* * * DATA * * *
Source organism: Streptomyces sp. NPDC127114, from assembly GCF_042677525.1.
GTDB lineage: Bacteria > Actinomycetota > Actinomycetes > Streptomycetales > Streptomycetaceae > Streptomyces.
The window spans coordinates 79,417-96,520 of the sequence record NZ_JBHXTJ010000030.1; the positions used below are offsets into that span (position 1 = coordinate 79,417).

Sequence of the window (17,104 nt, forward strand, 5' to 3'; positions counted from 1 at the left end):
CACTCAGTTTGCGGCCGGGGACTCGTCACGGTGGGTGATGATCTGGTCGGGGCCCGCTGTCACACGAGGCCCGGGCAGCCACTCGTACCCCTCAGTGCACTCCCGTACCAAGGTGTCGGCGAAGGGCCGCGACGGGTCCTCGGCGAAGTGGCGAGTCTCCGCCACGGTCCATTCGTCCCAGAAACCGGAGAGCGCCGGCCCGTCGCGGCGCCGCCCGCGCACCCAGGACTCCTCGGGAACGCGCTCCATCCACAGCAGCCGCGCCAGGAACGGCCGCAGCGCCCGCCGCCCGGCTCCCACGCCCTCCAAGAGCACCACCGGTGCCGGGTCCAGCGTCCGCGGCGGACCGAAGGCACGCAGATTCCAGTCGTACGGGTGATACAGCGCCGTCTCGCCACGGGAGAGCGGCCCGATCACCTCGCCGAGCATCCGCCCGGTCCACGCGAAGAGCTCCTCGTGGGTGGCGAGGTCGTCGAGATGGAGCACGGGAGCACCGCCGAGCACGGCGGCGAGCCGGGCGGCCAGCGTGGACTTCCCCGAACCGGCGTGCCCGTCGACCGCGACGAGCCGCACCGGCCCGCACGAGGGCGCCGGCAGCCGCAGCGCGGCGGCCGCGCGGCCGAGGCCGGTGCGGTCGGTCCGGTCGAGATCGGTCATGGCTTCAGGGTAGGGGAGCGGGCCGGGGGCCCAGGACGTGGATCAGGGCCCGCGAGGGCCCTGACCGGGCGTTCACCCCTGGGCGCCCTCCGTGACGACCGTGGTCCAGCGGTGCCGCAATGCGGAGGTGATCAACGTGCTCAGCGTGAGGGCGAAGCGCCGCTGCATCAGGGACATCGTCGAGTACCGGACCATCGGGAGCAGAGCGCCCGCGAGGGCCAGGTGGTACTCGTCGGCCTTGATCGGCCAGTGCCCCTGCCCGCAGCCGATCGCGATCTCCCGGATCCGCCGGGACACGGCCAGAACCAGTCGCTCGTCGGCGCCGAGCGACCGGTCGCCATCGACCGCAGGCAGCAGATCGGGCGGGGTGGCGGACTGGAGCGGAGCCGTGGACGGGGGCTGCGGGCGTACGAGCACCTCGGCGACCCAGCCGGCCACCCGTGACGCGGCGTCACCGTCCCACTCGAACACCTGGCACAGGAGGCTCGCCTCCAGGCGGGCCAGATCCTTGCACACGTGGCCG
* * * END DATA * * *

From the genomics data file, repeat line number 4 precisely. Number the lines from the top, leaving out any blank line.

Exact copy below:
Sequence of the window (17,104 nt, forward strand, 5' to 3'; positions counted from 1 at the left end):